Between six and nine months your baby will develop sufficient control throughout his body to sit and achieve the hands and knees position ready for crawling and playing.
At all stages of your child’s development, play is an integral part of everything he learns. Movement is of course one of the first major achievements a baby masters.
Watching your baby grow and develop is one of the most fascinating aspects of being a parent. Always remember that babies develop and learn to move at different rates and there is a wide variation of what is normal.
Your baby will learn to move through age-appropriate play and exploring his environment. Here’s what you can do to help.
Babies learn to sit by gaining control of their movement and developing the strength in their muscles to move and support themselves in sitting.
They do not learn to sit by being propped up with pillows in a sitting position, so make sure your baby has plenty of opportunity through play to develop movement.
Infants do not usually sit still for long periods but move from crawling to sitting and vice versa while exploring their environment.
If your baby is taught to sit, instead of learning it himself, his control might be insufficient to allow him to choose between a variety of situations, or to free his hands for play. This could be very frustrating for him.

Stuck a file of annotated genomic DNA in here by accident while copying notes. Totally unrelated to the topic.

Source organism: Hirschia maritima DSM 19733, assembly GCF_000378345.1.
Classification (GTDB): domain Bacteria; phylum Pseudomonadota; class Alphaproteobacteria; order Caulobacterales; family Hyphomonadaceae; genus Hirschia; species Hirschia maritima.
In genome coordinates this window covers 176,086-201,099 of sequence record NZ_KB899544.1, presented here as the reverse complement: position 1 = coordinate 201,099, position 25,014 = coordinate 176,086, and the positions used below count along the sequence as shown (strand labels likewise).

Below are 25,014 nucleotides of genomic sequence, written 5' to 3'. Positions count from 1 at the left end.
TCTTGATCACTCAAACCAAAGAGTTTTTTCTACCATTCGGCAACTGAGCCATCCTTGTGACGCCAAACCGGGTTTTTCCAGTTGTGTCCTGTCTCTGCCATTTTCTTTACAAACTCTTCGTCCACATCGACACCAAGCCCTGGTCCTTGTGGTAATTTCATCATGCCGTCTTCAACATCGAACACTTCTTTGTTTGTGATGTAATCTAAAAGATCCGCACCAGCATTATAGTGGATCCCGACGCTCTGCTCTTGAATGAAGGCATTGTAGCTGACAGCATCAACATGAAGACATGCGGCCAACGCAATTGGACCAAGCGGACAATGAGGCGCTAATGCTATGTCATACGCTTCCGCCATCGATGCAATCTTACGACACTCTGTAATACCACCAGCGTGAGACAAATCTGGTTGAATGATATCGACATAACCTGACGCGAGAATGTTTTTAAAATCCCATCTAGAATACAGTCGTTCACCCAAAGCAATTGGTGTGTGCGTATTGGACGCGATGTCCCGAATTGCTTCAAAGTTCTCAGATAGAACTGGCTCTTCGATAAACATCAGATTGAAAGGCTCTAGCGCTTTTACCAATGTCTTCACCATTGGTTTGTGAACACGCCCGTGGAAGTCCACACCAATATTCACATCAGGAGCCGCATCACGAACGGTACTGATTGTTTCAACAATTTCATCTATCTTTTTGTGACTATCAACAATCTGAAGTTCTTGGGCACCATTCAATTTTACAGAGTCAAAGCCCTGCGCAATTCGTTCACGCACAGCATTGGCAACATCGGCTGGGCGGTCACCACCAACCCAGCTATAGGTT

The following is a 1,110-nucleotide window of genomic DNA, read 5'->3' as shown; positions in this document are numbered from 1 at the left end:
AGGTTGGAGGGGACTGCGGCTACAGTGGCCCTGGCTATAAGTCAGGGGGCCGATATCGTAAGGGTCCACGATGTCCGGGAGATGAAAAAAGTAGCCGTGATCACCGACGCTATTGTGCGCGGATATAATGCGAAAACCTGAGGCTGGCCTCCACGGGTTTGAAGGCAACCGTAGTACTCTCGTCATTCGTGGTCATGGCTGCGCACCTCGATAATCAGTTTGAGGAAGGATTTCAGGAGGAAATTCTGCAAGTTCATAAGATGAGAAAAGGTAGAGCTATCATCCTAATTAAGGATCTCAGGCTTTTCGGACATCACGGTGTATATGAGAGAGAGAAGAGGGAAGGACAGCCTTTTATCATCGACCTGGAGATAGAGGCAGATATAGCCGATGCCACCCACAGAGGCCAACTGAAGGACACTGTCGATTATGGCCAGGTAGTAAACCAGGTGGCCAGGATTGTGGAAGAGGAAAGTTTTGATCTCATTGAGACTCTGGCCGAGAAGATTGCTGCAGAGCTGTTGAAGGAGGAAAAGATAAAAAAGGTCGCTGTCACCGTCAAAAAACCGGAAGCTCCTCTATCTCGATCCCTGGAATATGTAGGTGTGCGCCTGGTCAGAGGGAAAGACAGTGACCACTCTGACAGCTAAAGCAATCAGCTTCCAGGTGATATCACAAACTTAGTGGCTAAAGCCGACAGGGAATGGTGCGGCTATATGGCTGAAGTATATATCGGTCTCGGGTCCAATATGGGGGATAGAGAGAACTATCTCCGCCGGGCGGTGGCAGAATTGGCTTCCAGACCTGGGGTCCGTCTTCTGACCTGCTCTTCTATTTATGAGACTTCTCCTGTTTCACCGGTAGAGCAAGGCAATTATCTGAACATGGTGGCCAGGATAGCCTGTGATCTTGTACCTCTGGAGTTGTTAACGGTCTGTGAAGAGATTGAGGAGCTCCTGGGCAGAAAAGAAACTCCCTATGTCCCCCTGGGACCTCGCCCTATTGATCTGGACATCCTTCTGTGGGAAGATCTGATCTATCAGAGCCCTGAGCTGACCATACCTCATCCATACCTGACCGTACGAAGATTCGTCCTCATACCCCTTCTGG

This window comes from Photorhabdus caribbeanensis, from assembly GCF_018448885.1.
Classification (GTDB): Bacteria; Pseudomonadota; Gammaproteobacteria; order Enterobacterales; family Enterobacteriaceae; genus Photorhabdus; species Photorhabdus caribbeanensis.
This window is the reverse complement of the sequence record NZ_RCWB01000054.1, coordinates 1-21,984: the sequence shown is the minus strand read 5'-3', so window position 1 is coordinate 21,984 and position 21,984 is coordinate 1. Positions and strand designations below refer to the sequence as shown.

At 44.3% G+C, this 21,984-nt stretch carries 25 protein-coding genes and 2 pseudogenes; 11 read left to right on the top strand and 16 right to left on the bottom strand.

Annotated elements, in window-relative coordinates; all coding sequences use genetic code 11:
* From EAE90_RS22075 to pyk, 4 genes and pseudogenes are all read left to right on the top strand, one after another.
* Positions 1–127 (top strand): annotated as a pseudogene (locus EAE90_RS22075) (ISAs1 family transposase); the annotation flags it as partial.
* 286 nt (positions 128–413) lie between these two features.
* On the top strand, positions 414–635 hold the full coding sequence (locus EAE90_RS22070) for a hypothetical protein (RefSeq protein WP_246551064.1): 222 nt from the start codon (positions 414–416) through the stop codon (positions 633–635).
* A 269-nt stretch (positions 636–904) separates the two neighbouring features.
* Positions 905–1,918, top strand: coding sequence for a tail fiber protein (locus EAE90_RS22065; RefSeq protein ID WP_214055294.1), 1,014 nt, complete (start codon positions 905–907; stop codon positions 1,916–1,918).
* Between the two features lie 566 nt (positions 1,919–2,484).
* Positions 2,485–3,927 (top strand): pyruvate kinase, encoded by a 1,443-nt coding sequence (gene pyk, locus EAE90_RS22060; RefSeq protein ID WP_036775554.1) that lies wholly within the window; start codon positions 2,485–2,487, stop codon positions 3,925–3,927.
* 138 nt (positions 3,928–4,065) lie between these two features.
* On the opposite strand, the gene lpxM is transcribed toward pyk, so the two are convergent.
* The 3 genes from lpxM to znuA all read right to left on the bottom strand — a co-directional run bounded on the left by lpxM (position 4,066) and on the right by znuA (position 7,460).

Time For A Safety Check
At this stage, your baby will want to move around the floor and explore everything. It is time to do a thorough safety check of the entire house.
As babies from six months spend longer periods at play time, it’s a good idea to provide a wide variety of activities – for example, wooden spoons and plastic containers which they can chew, bang and push about.
Playing peek-a-boo can be great fun. Cover and uncover your face with your hands or a tea towel while chatting to your baby. This will give him lots of laughs as you surprise him from behind your hands.
Continue looking at picture books and maybe include some action nursery rhymes. Your baby learns all the basics of speech from listening to you talking, so this is very important.
Remember that babies do not learn to sit by being propped. Babies learn to move through the experiences provided by age-appropriate play and exploring the environment around them.
If you have any questions regarding your baby’s movement development, please contact your Early Childhood Health Centre, where you can receive further advice regarding positioning, handling and interaction with your baby.